Takeaway: New Mexico has steadily increased funding to many types of early childhood education programs. Licensed care, provided at centers and at homes, is supervised by the Children, Youth, and Family Department. New Mexico also employs a quality rating improvement system called STARS. The state provides several helpful guides and databases to help parents understand their options.
New Mexico employs STARS, a quality rating improvement system that rates all licensed child care centers on a scale of one to five stars, depending on the standard of care they provide. One-star programs meet the most basic licensing requirements set out by the state (but do not receive a government subsidy), while five-star programs go above and beyond, providing smaller-than-legally-necessary teacher-to-child ratios, increased staff training and family involvement, and an enhanced learning environment where children can thrive. The STARS system not only gives families a better idea of what they will get at each child care facility, but the STARS rubric also helps parents prioritize factors to consider when selecting a provider. Additionally, New Mexico’s Children, Youth, and Family Department (CYFD) has issued a Parent’s Guide to Finding to Selecting Quality Child Care, a manual that includes overviews of the different kinds of child care that are available, questions to ask a provider, and a checklist to take with you when you visit a provider.
Families can use New Mexico’s database search to find different early childhood education options. The website requires an account and provides fairly robust results. Searches can be filtered by city and type of care, and results display contact information, ages served, quality rating, capacity, and transportation information. The Child, Youth, and Family Department also provides a database that shows users how providers were evaluated on their last few surveys.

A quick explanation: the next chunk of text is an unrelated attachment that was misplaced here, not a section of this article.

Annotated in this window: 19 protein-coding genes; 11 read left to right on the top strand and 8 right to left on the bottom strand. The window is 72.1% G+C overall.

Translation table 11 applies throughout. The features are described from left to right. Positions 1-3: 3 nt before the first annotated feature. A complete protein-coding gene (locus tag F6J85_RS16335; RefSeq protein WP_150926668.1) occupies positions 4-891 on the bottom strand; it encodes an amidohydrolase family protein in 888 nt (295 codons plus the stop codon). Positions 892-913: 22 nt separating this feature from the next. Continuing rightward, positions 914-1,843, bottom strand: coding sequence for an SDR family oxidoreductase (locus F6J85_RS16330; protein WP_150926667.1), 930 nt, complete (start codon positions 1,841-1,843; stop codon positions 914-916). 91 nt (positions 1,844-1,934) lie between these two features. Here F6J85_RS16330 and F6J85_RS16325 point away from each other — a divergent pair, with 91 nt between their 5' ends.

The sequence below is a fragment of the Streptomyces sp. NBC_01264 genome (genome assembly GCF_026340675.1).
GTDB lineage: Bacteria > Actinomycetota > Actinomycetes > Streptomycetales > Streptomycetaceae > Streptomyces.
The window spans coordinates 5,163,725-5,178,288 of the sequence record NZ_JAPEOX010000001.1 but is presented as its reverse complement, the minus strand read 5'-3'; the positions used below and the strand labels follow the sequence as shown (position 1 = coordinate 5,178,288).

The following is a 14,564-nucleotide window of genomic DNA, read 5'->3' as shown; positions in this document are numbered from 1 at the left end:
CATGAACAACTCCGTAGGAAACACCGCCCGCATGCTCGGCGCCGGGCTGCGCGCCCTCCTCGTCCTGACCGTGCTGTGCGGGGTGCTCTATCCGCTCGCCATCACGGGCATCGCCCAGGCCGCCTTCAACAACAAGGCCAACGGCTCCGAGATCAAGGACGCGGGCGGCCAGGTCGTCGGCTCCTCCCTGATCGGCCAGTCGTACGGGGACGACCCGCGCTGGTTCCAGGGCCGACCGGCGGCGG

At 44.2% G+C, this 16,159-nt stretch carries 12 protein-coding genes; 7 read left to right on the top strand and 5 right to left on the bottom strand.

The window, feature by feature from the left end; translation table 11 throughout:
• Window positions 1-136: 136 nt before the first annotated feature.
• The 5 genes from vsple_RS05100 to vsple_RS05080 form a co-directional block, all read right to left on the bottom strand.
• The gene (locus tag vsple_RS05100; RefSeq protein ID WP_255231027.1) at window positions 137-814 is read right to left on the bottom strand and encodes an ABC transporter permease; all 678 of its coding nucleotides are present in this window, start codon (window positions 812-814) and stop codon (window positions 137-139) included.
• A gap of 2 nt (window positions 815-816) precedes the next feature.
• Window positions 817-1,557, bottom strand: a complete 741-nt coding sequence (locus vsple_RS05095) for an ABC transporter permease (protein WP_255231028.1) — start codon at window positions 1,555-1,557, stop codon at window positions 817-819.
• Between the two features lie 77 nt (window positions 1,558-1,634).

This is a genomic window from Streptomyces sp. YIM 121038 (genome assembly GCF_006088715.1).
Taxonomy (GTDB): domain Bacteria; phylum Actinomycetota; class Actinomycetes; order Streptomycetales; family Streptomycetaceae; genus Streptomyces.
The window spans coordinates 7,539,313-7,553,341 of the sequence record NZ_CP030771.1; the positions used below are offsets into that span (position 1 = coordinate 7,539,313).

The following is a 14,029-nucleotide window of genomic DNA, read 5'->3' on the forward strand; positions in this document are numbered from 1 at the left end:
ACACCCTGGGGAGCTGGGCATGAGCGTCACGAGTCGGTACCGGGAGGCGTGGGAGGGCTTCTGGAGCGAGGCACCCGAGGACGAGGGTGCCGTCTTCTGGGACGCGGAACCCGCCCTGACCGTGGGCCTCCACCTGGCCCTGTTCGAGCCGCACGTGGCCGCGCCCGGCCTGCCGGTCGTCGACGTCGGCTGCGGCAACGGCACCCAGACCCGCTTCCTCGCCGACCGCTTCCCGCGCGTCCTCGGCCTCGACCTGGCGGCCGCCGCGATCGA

The State of Preschool 2014 report by the National Institute of Early Education Research ranked New Mexico in 19th place in terms of pre-K access, indicating that 27.4 percent of the state’s 4-years olds attended a state-run pre-K in the 2013–2014 school year (compared to the national average of 29 percent for 4-year-olds). New Mexico does not offer state-funded pre-K programs for 3-year-olds.
That said, funding for early childhood education in New Mexico has been steadily increasing in the last decade, and in recent years, the state’s government has made it a priority to ensure quality childcare and preschool programs. In 2014, New Mexico increased funding to early childhood education by $28 million, which included support to implement a pilot program for new full-day pre-K programs, train and retain early childhood educators, and improve home-based child care. In 2015, the New Mexico budget allocated an additional $25 million to expand pre-K programs. The total of early education funding in fiscal year 2015 was $222 million.
According to the CYFD, a child care center is defined as a program “that provides care, education, services, and supervision to children” in a non-residential facility for less than 24 hours a day. The maximum number of children allowed in a facility depends on the capacity of the facility, but there are still certain teacher-to-child ratios that child care centers must adhere to. These are 1:6 for children 6 weeks to 24 months old, 1:10 for 2-year-olds, 1:12 for groups of 3-year-olds or 4-year-olds, and 1:15 for children over 5. Ratios vary somewhat for centers where age groups are mixed. It’s important to note that ratios become more favorable in highly-rated centers. For centers with a rating of four or five STARS: target="_blank" rel="nofollow”}, teacher-to-child ratios are 1:5 for children 6 weeks to 24 months old, 1:8 for two-year olds, 1:10 for three- or four-year-olds, and 1:12 for children over 5 (again, with slight variations for centers where age groups are mixed).